It turned out that Oliver and Cook, in their regular lives beyond Steepletop, lived right across the street from each other in New York’s East Village. So they began to see one another “little by little,” and so their great love story began.
But perhaps the greatest gift of their union was the way in which they shaped each other’s way of seeing and being with the world — the mutually ennobling dialogue between their two capacities for presence:
It has frequently been remarked, about my own writings, that I emphasize the notion of attention. This began simply enough: to see that the way the flicker flies is greatly different from the way the swallow plays in the golden air of summer. It was my pleasure to notice such things, it was a good first step. But later, watching M. when she was taking photographs, and watching her in the darkroom, and no less watching the intensity and openness with which she dealt with friends, and strangers too, taught me what real attention is about. Attention without feeling, I began to learn, is only a report. An openness — an empathy — was necessary if the attention was to matter. Such openness and empathy M. had in abundance, and gave away freely… I was in my late twenties and early thirties, and well filled with a sense of my own thoughts, my own presence. I was eager to address the world of words — to address the world with words. Then M. instilled in me this deeper level of looking and working, of seeing through the heavenly visibles to the heavenly invisibles. I think of this always when I look at her photographs, the images of vitality, hopefulness, endurance, kindness, vulnerability… We each had our separate natures; yet our ideas, our influences upon each other became a reach and abiding confluence.
I don’t think I was wrong to be in the world I was in, it was my salvation from my own darkness. Nor have I ever abandoned it — those early signs that so surely lead toward epiphanies. And yet, and yet, she wanted me to enter more fully into the human world also, and to embrace it, as I believe I have. And what a gift [that she] never expressed impatience with my reports of the natural world, the blue and green happiness I found there. Our love was so tight.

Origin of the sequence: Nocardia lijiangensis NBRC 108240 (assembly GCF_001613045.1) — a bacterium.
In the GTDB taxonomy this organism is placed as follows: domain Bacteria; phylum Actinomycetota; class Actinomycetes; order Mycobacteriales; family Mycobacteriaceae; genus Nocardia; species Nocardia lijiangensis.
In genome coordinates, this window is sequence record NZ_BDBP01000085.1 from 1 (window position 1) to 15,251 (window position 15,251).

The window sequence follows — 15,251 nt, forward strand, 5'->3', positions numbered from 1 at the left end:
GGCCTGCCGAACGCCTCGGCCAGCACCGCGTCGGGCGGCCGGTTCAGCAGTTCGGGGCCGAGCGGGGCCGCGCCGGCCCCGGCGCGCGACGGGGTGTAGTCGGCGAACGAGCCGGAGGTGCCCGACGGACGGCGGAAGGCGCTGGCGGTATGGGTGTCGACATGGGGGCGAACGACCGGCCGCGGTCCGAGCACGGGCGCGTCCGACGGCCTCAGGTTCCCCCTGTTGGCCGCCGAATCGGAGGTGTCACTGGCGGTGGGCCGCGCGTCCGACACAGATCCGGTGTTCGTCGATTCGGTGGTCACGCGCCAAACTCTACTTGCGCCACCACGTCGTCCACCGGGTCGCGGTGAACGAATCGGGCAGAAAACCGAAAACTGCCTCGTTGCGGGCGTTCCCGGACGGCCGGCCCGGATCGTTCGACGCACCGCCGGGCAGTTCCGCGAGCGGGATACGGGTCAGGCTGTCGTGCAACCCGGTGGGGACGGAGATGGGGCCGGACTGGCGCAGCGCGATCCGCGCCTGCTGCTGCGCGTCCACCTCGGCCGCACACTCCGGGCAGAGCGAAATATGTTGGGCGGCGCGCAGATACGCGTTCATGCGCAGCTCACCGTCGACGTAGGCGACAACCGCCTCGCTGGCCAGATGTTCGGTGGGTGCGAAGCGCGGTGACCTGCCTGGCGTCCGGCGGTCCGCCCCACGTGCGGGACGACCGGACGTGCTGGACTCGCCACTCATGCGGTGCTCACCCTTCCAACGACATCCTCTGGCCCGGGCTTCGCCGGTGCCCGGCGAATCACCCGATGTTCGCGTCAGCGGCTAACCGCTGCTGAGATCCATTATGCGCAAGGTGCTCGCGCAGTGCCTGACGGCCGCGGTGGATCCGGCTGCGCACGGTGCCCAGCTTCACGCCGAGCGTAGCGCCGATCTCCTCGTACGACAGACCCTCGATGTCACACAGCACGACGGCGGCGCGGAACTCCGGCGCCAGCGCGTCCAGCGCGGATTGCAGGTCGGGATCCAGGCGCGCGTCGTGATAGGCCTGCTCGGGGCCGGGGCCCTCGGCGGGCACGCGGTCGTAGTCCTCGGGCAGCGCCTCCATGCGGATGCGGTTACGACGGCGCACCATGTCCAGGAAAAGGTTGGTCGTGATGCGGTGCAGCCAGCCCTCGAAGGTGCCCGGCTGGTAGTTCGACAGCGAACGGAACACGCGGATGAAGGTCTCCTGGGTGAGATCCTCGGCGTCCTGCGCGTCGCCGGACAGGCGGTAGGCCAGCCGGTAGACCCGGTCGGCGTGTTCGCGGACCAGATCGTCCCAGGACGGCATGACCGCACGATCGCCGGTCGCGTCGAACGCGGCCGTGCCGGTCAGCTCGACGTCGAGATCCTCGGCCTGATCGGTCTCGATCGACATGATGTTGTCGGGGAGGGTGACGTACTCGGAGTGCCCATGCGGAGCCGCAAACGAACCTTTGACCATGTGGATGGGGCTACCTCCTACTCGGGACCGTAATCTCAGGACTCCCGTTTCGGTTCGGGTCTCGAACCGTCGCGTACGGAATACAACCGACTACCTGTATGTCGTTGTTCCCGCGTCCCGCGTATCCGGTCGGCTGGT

To lose the love of one’s life is something few have dared to live in public — the most memorable such bravery being Joan Didion’s — but Oliver brings to death’s darkness her familiar touch of emboldening light:
The end of life has its own nature, also worth our attention. I don’t say this without reckoning in the sorrow, the worry, the many diminishments. But surely it is then that a person’s character shines or glooms.
Oliver ends with a breath-stopping prose poem that brings full-circle her opening reflections on never fully knowing even those nearest to us — a beautiful testament to what another wise woman once wrote: “You can never know anyone as completely as you want. But that’s okay, love is better.”
All of a sudden she began to whistle. By all of a sudden
I mean that for more than thirty years she had not
whistled. It was thrilling. At first I wondered, who was
in the house, what stranger? I was upstairs reading, and
she was downstairs. As from the throat of a wild and
cheerful bird, not caught but visiting, the sounds war-
bled and slid and doubled back and larked and soared.
Finally I said, Is that you? Is that you whistling? Yes, she
said. I used to whistle, a long time ago. Now I see I can
still whistle. And cadence after cadence she strolled
through the house, whistling.
I know her so well, I think. I thought. Elbow and an-
kle. Mood and desire. Anguish and frolic. Anger too.
And the devotions. And for all that, do we even begin
to know each other? Who is this I’ve been living with
for thirty years?
This clear, dark, lovely whistler?
Our World is a sublime read in its entirety — the kind that enters the soul like a deep breath and remains there as an eternal exhale. Complement it with Oliver on how rhythm sweetens life and her beautiful reading of her poem “Wild Geese.”